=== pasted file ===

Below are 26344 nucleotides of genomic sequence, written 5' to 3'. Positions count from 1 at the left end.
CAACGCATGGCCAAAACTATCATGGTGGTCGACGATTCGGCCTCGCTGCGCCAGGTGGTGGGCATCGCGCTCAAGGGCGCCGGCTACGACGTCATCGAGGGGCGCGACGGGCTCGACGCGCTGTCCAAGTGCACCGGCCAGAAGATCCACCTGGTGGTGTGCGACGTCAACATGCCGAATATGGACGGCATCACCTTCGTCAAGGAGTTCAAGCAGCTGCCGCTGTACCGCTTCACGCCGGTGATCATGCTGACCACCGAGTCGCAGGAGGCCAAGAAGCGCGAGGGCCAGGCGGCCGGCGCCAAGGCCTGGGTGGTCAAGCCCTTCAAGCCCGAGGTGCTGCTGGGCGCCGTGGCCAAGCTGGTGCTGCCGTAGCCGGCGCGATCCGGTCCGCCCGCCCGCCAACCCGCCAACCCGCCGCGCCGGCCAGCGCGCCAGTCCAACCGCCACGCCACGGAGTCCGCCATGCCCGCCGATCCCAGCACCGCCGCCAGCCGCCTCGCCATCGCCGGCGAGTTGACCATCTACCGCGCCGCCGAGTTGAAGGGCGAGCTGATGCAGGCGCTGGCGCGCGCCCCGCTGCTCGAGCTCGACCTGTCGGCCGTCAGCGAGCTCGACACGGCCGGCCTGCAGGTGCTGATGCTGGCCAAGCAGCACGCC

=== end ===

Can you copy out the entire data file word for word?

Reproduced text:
Below are 26344 nucleotides of genomic sequence, written 5' to 3'. Positions count from 1 at the left end.
CAACGCATGGCCAAAACTATCATGGTGGTCGACGATTCGGCCTCGCTGCGCCAGGTGGTGGGCATCGCGCTCAAGGGCGCCGGCTACGACGTCATCGAGGGGCGCGACGGGCTCGACGCGCTGTCCAAGTGCACCGGCCAGAAGATCCACCTGGTGGTGTGCGACGTCAACATGCCGAATATGGACGGCATCACCTTCGTCAAGGAGTTCAAGCAGCTGCCGCTGTACCGCTTCACGCCGGTGATCATGCTGACCACCGAGTCGCAGGAGGCCAAGAAGCGCGAGGGCCAGGCGGCCGGCGCCAAGGCCTGGGTGGTCAAGCCCTTCAAGCCCGAGGTGCTGCTGGGCGCCGTGGCCAAGCTGGTGCTGCCGTAGCCGGCGCGATCCGGTCCGCCCGCCCGCCAACCCGCCAACCCGCCGCGCCGGCCAGCGCGCCAGTCCAACCGCCACGCCACGGAGTCCGCCATGCCCGCCGATCCCAGCACCGCCGCCAGCCGCCTCGCCATCGCCGGCGAGTTGACCATCTACCGCGCCGCCGAGTTGAAGGGCGAGCTGATGCAGGCGCTGGCGCGCGCCCCGCTGCTCGAGCTCGACCTGTCGGCCGTCAGCGAGCTCGACACGGCCGGCCTGCAGGTGCTGATGCTGGCCAAGCAGCACGCC